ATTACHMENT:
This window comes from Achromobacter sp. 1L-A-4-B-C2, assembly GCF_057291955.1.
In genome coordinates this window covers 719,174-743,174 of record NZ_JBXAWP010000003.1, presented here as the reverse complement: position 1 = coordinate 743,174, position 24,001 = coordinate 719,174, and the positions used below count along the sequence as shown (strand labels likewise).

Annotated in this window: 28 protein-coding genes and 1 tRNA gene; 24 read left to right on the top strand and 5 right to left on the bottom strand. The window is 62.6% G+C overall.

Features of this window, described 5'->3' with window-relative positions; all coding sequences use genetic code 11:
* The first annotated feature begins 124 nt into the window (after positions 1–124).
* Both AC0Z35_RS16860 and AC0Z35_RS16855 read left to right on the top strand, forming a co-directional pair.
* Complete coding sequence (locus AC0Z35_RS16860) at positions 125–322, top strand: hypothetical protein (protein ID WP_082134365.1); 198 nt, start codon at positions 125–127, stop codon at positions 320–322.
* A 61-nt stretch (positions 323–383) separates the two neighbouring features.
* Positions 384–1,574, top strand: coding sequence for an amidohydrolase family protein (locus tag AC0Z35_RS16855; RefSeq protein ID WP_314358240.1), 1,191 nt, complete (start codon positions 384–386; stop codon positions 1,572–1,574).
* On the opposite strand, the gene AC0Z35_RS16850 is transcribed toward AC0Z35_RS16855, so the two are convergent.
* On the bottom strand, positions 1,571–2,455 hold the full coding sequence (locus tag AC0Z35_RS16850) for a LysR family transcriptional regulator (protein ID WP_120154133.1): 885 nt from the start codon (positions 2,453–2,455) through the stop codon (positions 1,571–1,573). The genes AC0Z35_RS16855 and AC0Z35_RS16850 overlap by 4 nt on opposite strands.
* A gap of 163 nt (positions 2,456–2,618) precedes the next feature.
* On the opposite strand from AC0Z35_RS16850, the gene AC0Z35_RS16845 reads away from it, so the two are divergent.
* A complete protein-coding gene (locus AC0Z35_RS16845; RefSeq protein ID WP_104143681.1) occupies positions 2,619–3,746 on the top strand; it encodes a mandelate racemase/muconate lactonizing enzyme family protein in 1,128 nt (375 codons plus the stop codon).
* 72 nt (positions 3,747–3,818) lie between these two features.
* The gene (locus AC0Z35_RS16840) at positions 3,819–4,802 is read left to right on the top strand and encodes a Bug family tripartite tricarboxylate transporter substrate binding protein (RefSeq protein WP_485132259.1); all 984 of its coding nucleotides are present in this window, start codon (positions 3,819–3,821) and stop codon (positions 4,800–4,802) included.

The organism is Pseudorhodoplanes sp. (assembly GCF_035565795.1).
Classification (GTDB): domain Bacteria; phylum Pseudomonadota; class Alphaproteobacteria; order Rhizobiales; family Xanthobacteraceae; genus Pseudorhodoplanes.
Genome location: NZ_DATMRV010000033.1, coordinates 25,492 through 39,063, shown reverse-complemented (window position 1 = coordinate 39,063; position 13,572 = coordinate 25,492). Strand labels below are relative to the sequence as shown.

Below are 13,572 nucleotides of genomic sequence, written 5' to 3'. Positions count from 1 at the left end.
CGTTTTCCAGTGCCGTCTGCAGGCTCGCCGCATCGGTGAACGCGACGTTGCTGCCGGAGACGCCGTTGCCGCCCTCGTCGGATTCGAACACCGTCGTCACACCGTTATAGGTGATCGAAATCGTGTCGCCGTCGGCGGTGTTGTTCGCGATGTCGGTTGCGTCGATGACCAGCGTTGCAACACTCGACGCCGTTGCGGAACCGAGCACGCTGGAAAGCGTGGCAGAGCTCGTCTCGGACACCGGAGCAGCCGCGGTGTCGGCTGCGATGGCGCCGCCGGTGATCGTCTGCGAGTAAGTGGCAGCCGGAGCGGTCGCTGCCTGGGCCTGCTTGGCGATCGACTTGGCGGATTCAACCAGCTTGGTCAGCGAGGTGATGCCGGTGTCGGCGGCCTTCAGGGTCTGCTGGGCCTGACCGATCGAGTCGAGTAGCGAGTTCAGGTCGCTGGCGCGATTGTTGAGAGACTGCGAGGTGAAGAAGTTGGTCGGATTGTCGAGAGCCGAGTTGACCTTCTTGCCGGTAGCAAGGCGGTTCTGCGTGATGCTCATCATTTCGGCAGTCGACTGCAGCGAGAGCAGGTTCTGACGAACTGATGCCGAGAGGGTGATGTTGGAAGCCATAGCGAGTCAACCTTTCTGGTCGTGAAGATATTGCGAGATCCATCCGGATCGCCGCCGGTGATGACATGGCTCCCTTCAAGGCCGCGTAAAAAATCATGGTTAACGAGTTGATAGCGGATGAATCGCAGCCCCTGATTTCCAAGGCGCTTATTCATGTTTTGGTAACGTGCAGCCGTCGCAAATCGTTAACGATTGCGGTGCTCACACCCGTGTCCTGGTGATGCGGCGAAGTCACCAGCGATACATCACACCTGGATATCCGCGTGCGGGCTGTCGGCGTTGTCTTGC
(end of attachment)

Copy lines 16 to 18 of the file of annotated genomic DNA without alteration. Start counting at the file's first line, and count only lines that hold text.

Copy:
* The gene (locus AC0Z35_RS16840) at positions 3,819–4,802 is read left to right on the top strand and encodes a Bug family tripartite tricarboxylate transporter substrate binding protein (RefSeq protein WP_485132259.1); all 984 of its coding nucleotides are present in this window, start codon (positions 3,819–3,821) and stop codon (positions 4,800–4,802) included.

The organism is Pseudorhodoplanes sp. (assembly GCF_035565795.1).
Classification (GTDB): domain Bacteria; phylum Pseudomonadota; class Alphaproteobacteria; order Rhizobiales; family Xanthobacteraceae; genus Pseudorhodoplanes.